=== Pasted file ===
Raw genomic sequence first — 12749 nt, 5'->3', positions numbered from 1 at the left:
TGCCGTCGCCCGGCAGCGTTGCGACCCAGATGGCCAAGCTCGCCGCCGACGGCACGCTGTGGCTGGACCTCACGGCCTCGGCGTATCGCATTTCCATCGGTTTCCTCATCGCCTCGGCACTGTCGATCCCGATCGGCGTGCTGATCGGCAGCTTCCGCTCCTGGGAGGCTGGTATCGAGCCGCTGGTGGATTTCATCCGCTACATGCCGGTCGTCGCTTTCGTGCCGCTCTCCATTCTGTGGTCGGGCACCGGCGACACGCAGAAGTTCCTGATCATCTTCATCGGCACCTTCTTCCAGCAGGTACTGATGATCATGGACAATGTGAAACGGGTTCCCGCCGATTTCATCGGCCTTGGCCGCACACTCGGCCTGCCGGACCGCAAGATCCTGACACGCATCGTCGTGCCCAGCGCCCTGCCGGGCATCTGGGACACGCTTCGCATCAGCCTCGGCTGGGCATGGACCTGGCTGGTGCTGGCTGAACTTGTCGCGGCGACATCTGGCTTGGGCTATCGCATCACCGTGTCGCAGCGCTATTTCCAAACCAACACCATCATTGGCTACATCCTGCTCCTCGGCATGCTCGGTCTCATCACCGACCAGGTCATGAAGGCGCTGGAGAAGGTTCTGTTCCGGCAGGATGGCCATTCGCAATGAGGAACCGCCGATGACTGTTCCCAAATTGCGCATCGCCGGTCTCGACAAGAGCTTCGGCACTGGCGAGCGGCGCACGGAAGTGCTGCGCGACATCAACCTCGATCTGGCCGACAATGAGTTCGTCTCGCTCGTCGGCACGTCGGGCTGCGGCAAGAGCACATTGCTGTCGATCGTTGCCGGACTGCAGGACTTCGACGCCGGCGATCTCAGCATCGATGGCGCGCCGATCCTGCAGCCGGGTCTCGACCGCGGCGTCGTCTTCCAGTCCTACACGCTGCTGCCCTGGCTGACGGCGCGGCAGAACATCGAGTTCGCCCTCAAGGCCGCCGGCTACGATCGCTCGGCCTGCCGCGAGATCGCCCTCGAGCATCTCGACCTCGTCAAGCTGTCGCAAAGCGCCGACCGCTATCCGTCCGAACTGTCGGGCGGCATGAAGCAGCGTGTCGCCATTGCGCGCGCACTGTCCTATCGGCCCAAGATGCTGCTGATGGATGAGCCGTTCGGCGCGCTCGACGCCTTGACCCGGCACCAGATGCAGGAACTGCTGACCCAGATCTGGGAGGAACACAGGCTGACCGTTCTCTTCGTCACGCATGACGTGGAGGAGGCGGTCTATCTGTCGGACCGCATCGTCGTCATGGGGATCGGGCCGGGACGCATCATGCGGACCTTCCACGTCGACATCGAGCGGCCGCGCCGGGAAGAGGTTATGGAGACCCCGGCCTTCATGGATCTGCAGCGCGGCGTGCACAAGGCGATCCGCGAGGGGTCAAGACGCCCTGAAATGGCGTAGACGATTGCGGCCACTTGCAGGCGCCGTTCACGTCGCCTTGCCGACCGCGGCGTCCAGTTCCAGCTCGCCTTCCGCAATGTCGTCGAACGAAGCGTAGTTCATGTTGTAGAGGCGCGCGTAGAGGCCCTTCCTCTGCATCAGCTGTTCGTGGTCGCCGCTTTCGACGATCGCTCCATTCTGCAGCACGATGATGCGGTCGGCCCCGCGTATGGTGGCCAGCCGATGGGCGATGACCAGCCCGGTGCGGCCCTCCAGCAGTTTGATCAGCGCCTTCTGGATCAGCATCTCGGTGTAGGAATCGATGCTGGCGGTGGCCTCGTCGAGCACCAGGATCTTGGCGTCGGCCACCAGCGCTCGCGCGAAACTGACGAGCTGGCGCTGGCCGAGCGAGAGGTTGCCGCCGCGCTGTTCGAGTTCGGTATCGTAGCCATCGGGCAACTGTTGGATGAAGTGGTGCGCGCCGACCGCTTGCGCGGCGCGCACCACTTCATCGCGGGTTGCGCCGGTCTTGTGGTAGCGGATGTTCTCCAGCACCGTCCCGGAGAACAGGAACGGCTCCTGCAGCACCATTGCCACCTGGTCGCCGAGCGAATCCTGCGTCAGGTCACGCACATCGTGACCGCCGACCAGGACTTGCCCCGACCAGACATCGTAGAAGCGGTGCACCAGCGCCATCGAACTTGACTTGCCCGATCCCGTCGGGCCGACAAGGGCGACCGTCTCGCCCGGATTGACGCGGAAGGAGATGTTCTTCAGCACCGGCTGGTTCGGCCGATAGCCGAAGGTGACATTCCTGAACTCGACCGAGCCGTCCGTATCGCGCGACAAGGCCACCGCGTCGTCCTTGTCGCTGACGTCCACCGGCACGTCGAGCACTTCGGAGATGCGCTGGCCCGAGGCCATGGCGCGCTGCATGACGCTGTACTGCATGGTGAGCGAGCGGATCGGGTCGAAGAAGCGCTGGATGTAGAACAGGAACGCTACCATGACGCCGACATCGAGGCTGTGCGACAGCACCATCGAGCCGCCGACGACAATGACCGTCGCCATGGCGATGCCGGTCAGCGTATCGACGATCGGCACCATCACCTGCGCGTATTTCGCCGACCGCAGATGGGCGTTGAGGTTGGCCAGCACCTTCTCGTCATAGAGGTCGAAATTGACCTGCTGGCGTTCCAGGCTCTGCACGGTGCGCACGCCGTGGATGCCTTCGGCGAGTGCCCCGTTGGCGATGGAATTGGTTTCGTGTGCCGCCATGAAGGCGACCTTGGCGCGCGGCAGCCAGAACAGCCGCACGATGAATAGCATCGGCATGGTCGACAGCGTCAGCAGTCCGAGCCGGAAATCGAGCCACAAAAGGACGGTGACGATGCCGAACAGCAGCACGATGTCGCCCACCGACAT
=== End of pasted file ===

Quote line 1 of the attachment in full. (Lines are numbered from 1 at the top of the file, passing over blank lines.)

Raw genomic sequence first — 12749 nt, 5'->3', positions numbered from 1 at the left: